Children’s mycobacterial infections have increased significantly since Finland stopped administering the anti-tuberculosis BCG vaccine to newborns in 2006. The finding suggests that the BCG shot controlled cases of infection by non-tuberculosis mycobacterium, according to a new research paper by Helsinki University and the National Institute of Health and Welfare THL.
Up to 2006, all newborns in Finland were given the BCG vaccination, but as reported cases of tuberculosis had diminished over the years, the shot was dropped from the national immunisation programme. However, some newborns may still receive the jab in maternity hospitals on the basis of a recommendation from a pre-natal clinic.
The study reviewed cases of non-tuberculosis mycobacterial infections diagnosed between 1995 and 2016 in infants under the age of four years old born in Finland. The analysis identified 97 cases and the majority of them were caused by Mycobacterium avium, which is associated with lung infections.
Although the absolute number of cases was not high, the study noted that they had multiplied since BCG was eliminated from the national vaccine programme. In the past an estimated 0.2 children in 1,000 had been diagnosed with the infection, but after 2006, the rate of infection jumped to 3.9 children in 1,000 on average.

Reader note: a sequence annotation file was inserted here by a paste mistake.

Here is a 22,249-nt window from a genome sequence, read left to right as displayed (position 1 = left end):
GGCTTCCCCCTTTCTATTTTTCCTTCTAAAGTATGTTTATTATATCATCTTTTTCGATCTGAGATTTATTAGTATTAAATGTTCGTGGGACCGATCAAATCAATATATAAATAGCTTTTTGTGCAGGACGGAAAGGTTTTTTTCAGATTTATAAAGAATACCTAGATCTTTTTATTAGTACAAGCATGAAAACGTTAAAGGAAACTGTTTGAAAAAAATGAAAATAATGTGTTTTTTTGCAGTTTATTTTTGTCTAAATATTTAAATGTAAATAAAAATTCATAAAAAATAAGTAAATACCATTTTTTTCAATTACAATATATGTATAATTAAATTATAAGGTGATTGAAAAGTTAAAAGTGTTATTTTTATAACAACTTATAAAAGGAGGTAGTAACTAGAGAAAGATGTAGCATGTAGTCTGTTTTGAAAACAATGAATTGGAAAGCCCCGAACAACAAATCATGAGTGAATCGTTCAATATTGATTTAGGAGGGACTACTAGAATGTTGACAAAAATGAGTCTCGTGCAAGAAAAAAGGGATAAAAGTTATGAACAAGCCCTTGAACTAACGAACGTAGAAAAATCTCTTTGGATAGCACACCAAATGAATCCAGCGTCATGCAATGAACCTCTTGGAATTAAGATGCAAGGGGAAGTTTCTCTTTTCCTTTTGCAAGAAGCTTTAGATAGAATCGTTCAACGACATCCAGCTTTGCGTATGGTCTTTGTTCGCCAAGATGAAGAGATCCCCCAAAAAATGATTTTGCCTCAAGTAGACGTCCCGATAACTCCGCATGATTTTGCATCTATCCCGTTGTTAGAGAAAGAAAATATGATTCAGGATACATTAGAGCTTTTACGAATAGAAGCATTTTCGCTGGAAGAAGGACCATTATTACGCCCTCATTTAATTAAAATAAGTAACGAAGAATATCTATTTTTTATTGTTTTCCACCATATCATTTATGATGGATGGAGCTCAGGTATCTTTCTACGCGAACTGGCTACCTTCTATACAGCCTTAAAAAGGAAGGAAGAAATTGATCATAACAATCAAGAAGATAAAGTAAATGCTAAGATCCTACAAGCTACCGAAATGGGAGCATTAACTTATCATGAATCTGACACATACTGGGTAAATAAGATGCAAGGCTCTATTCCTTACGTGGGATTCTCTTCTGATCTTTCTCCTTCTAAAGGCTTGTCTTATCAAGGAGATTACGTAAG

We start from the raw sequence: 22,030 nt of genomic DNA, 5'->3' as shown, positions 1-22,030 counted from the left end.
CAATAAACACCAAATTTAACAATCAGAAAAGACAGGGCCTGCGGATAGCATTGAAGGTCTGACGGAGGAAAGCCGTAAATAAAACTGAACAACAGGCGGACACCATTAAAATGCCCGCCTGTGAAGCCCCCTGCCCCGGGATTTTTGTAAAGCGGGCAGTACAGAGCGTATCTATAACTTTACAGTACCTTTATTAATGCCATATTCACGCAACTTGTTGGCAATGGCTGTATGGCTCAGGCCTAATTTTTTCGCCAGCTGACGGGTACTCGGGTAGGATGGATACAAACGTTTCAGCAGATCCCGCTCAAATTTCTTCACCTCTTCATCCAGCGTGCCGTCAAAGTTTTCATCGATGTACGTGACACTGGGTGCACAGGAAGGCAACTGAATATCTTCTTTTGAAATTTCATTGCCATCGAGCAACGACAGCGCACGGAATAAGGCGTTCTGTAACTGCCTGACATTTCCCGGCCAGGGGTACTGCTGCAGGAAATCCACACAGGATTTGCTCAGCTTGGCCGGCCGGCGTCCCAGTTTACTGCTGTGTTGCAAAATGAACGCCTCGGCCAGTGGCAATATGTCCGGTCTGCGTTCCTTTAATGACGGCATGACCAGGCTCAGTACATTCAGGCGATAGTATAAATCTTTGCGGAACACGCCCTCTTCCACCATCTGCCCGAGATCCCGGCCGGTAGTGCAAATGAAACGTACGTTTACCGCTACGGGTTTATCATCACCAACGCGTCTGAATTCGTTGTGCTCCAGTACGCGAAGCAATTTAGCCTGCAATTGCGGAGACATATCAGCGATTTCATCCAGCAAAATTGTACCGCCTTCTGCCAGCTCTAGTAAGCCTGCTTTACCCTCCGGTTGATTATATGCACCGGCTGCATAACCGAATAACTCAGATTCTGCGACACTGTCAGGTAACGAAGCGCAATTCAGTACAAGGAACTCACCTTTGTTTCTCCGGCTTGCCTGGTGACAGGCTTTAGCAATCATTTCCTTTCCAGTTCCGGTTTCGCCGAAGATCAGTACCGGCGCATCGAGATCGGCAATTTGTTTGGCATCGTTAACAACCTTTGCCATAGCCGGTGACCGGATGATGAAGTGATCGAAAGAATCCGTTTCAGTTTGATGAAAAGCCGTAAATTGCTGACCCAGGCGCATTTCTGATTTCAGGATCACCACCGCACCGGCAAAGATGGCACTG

Treatment with antibiotics and surgery
The researchers concluded that the BCG shot, which aims to prevent tuberculosis infections, also protected youngsters from non-tuberculosis mycobacteria and related diseases. They added that this link may also explain why mycobacterial diseases have become more widespread in many countries.
Mycobacterial infections in children may cause lymphadenitis or inflammation of the lymph nodes, but the infection often targets the lungs. The symptoms of such lung infections are similar to tuberculosis in that they include coughing, fatigue, shortness of breath, weight loss and coughing up phlegm and blood. Mycobacterial diseases are generally treated with antibiotics and surgical interventions.
The THL and Helsinki University research team published the results of the study in the Clinical Infectious Diseases journal on 28 September. Researchers were Antti Kontturi, Hanna Soini, Jukka Ollgren and Eeva Salo.